Thursday, September 23, 2010

Udder Update

Ginger seems to be doing better. It doesn't show very well in the photo because she still has scabs on her udder. But the redness is gone and the scabs are different. I'm assuming that is because the infection is gone, but whatever is causing the allergic reaction isn't. The scabs look as if they are healing at this point, but I'm not going to do the 'Happy Dance' until they are all gone. Maybe I'll do a little 'Happy Dance' if half of them heal and fall off!

After two injections of Exenel (two days worth) she had flakes of skin that peeled off her udder. I'm assuming that was dead skin, perhaps the most irritated skin, that had died and fallen off.

She is still milking 5-6 lbs twice a day. We don't want to dry her off unless the vet asks us to. She's our experimental doe. She kidded out in March 09, so she has been milking continuously for 18 months. We would like to see how long she will milk before she needs to be bred again.

The vet called yesterday. He hasn't gotten the results back yet. He'll call as soon as he gets the results and has a chance to look them over. He's on the other side of the country attending some specialized Army training. He's an Army Veterinarian, too.

The darkest scab near her leg is where one of the samples was taken from. There are a few stitches there that will be removed after 14 days. The other scabs seem to be healing, but I've gotten excited a few times about stuff looking as if it was going to work, so I'm a little hesitant still.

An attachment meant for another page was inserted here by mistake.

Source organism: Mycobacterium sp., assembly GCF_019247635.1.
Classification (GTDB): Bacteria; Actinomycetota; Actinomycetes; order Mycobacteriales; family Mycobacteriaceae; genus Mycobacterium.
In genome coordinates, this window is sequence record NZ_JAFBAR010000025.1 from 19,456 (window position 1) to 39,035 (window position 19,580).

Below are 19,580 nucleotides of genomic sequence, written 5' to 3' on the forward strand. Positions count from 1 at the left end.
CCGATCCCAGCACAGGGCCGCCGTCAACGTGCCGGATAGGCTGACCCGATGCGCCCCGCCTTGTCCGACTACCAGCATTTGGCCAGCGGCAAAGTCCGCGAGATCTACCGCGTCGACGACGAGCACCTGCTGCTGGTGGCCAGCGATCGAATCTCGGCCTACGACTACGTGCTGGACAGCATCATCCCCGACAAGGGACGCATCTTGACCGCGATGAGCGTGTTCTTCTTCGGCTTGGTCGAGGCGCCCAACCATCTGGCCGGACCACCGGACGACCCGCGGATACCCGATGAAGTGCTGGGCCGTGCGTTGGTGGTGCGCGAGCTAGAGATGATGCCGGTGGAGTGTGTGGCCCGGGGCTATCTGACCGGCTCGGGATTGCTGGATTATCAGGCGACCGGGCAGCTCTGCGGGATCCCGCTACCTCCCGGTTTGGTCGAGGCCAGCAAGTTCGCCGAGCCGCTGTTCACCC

3 comments:

Marie said...

I hope she is on the road to recovery! It looks so uncomfortable.
So if it is an allergy, how will you declare what she is allergic to. Do they have allergy tests for goats?

Linda said...

Thanks for the update. I am looking forward to learning the results. Before internet, I was clueless of so many ailments goats have. I had goats in the mid 80's but then didn't have any more for a while. At the time my goats did fine with me being ignorant. Then I got into computers and internet and started research about goats, what to feed, and how to take care of them. Then I discovered so many problems that I almost didn't get any goats again! But I have learned so much since then. When something like this comes up with your goat, it makes me want to know why...

TJ said...

Marie,
it looks uncomfortable, but I honestly believe that humans feel physical and emotional pain, so in a sense, things like this are more painful for us. But I am convinced that animals feel pain in a whole different way. Not that they don't feel it, but since there doesn't seem to be an emotional part to the pain, they take it in stride better than we do. She doesn't scratch or seem to bother with the scabs at all. They would drive me crazy!!

Linda,
I am also very, very grateful for the internet! I've learned so much by searching around. We also have a few books that we turn to often. If I had known then what I know now, I probably wouldn't have let Vet2Be get goats! I would have been too afraid to do something wrong and cause them to get something or to be deficient in something.... I had no idea what complicated creatures they could be--but oh.... we love 'em!